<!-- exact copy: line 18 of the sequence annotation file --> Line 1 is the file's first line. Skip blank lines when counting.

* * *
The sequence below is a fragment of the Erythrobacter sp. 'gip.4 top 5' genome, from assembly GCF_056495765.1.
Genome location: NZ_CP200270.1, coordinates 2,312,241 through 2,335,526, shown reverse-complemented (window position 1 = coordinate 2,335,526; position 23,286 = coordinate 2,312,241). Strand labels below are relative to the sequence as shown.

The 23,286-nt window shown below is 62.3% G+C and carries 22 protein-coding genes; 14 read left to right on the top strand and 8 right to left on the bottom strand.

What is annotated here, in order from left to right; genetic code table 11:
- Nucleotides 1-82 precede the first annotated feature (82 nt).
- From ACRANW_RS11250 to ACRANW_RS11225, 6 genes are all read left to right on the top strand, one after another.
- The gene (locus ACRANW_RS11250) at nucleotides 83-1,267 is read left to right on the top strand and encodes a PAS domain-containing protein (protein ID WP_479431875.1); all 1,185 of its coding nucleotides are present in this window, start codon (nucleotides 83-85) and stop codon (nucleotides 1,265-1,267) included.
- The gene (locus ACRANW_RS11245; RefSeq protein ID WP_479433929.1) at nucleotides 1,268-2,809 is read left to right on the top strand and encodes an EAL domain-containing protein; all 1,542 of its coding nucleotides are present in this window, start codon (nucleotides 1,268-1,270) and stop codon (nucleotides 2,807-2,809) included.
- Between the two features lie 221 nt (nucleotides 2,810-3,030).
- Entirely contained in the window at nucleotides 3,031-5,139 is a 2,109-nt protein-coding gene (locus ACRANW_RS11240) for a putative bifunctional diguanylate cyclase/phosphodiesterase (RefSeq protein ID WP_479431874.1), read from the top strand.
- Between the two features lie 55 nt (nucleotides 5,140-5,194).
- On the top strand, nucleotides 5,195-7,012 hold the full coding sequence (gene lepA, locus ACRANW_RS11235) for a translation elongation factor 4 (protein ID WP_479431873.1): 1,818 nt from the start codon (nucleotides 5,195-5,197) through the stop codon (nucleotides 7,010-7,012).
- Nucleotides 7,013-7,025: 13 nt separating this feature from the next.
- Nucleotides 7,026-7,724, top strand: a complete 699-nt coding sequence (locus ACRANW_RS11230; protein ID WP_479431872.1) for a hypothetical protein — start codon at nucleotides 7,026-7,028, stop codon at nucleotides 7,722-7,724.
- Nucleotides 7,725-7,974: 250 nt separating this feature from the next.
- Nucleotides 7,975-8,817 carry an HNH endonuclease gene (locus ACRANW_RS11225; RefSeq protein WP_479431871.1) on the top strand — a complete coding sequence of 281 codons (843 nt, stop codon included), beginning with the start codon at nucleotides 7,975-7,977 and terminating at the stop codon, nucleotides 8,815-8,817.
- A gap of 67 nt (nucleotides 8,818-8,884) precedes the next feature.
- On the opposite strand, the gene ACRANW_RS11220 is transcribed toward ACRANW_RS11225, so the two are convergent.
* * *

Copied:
- On the opposite strand, the gene ACRANW_RS11220 is transcribed toward ACRANW_RS11225, so the two are convergent.